Previous studies have lacked sufficient power to assess associations between early-life socioeconomic position and adult cause-specific mortality. The authors examined associations of parental social class at age 0–16 years with mortality among 1,824,064 Swedes born in 1944–1960. Females and males from manual compared with nonmanual childhood social classes were more likely to die from smoking-related cancers, stomach cancer, respiratory disease, cardiovascular disease, and diabetes. Males from manual compared with nonmanual social classes were more likely to die from unintentional injury, homicide, and alcoholic cirrhosis. The association with stomach cancer was little affected by adjustment for parental later-life and own adult social class or education. For other outcomes, educational attainment resulted in greater attenuation of associations than did adjustment for adult social class. Early-life social class was not related to suicide or to melanoma, colon, breast, brain, or lymphatic cancers or to leukemia. With the exception of stomach cancer, caused by Helicobacter pylori infection acquired in childhood, poorer social class in early life was associated with diseases largely caused by behavioral risk factors such as smoking, physical inactivity, and an unhealthy diet. Educational attainment may be important in reducing the health inequalities associated with early-life disadvantage.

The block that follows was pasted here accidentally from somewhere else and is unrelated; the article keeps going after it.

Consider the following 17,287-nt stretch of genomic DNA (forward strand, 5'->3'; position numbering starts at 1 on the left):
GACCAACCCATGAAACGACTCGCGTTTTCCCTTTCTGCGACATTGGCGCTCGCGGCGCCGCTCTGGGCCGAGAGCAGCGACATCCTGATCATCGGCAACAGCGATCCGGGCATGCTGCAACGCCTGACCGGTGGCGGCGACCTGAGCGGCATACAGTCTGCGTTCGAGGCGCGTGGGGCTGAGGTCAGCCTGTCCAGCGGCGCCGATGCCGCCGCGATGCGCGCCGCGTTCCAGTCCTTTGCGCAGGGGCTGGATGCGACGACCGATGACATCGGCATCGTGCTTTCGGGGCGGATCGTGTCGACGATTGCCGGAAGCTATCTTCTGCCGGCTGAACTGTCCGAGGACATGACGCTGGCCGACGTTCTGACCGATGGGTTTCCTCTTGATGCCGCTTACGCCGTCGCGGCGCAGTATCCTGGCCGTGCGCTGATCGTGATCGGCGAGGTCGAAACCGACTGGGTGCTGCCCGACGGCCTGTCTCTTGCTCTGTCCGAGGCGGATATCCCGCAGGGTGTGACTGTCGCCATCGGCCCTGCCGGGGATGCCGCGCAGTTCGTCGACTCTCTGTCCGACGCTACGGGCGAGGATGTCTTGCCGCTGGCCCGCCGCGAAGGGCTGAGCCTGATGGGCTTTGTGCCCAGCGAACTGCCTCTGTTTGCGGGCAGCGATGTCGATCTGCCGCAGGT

|Translated title of the contribution||Association of Childhood Socioeconomic Position with Cause-specific Mortality in a Prospective Record Linkage Study of 1,839,384 Individuals|
|Pages (from-to)||907 - 915|
|Number of pages||9|
|Journal||American Journal of Epidemiology|
|Publication status||Published - Nov 2006|